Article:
Stratfordians fighting on two fronts now the Vatican weighs in

Posted By on November 20, 2011

The Vatican Decrees Shakespeare a Catholic? Really?

My blog post about the Vatican’s coming out for the Catholic Bard thesis and Peter Dickson’s flamboyant response is now available.

Dickson comments:

“Given the report concerning the bombshell announcement and apparent claim by the Vatican’s official newspaper (L’Osservatore Romano), anti-Stratfordians and Oxfordians can never say I did not warn them since 1998 of the importance of the issue of whether the Stratford man was a secret Catholic as many Stratfordians believe.  And many of them devoutly hope this ”truth” would help explain why the traditional Bard from Stratford-on-Avon is so mysterious, so elusive when it comes to proving that he really was the great literary figure.  The secret Catholic theory which actually goes back to the mid-1800s was in part a response to the anti-Stratfordians.”   More.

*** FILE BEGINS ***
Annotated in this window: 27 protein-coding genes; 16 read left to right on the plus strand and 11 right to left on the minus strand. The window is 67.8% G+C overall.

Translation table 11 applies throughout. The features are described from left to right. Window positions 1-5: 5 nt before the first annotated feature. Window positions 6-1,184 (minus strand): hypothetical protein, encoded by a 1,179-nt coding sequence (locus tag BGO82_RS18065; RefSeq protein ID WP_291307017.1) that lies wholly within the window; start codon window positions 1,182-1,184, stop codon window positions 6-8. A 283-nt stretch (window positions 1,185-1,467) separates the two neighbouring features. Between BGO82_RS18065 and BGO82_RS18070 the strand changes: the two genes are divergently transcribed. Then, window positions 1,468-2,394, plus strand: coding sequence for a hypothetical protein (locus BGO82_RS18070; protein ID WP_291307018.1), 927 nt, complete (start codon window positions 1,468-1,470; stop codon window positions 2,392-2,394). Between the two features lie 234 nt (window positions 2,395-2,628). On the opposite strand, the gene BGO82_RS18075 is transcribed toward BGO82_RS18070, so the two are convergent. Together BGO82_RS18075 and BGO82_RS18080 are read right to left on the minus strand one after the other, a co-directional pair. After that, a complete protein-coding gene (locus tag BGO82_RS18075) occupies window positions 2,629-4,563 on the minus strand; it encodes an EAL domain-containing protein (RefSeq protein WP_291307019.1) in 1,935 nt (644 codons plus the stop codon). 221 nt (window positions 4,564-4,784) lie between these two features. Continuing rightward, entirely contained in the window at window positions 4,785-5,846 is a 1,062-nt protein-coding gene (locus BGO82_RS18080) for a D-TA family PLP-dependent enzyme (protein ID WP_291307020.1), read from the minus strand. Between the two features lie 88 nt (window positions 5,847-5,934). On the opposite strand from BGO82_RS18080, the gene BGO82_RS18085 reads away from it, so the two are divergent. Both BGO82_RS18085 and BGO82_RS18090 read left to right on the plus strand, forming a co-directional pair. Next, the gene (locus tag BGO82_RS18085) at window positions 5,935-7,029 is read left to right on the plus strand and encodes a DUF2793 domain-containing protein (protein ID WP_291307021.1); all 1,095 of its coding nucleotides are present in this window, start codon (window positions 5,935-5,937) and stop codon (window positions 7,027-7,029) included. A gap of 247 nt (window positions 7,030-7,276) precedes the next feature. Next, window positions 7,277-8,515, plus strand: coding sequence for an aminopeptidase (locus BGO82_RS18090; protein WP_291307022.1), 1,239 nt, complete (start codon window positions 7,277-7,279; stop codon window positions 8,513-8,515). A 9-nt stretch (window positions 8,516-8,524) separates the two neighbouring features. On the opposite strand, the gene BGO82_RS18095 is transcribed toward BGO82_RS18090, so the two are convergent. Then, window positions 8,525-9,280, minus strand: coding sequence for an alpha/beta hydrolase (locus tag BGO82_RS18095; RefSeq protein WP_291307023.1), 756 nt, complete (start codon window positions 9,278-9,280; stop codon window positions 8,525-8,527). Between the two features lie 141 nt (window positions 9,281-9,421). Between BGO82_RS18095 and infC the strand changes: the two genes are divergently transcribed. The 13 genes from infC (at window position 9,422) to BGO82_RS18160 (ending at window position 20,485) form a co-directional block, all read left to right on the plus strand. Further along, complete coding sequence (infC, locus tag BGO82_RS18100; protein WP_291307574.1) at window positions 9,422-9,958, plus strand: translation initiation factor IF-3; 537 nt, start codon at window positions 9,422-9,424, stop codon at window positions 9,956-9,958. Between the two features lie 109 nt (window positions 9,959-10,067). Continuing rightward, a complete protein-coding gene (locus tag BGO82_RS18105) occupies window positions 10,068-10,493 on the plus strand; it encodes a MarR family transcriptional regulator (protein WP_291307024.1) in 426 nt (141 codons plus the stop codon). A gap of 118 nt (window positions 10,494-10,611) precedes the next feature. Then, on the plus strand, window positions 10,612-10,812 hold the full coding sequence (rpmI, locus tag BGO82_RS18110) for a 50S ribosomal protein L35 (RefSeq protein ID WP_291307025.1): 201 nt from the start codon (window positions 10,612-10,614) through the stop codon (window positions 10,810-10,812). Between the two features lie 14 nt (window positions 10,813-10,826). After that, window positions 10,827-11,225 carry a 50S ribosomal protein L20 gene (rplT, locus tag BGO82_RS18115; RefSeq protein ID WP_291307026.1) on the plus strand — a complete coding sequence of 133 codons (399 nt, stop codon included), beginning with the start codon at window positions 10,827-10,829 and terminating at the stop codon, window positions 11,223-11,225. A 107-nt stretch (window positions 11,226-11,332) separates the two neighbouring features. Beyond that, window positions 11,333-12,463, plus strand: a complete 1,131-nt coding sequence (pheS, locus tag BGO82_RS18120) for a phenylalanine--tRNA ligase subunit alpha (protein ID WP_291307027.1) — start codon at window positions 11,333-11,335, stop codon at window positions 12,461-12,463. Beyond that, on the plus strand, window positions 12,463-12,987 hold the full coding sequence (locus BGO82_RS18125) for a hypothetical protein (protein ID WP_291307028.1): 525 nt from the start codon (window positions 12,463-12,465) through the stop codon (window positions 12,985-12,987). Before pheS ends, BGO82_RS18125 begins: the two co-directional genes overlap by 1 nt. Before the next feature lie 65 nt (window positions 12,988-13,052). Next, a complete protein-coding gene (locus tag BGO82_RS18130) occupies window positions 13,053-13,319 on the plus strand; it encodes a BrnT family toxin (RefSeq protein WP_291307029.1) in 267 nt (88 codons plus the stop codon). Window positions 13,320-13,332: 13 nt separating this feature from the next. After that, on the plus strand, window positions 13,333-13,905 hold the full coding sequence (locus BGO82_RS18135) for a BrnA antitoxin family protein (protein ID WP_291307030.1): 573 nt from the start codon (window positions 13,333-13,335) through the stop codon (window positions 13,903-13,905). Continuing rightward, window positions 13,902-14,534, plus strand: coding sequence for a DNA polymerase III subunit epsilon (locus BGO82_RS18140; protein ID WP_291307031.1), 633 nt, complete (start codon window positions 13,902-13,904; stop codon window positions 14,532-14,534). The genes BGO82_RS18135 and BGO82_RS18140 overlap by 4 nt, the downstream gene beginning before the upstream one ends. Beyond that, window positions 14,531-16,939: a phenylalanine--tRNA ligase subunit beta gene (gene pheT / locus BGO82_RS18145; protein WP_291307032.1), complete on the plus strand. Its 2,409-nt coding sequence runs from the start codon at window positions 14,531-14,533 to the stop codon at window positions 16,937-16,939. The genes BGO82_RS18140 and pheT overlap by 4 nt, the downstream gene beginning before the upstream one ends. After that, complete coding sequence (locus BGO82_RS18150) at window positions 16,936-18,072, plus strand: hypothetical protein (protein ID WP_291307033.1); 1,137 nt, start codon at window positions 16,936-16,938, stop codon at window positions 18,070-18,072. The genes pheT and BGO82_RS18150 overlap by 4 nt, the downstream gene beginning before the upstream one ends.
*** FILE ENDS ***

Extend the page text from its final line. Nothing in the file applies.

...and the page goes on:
Dickson’s analysis of the Catholic-Protestant split in Shakespearean studies from the Oxfordian (2003) is available here.

About the author

Heward Wilkinson, BA MA, MSc Psychotherapy, UKCP Registered Integrative Psychotherapist, studied English and Theology at Cambridge, and Religious Studies at Lancaster. Originally a psychiatric nurse, he practices psychotherapy in London, with a special interest in the interface between religion, philosophy, the arts, and psychotherapy. He has developed the poetic analogy in his new book The Muse as Therapist: a New Poetic Paradigm for Psychotherapy and in chapter 4 of Beyond Post-Modernism: New Dimensions in Clinical Theory and Practice, edited by Roger Frie and Donna Orange. He is Fellow of United Kingdom Council of Psychotherapy. He runs Philosophy Courses relevant to Psychotherapy in both UK and Ireland. His interests include: the interface between art and psychotherapy; Shakespeare and the authorship question; and the philosophical roots of our modern understandings of the world. He tries to bring jest and humour to serious matters without dismissing their seriousness.

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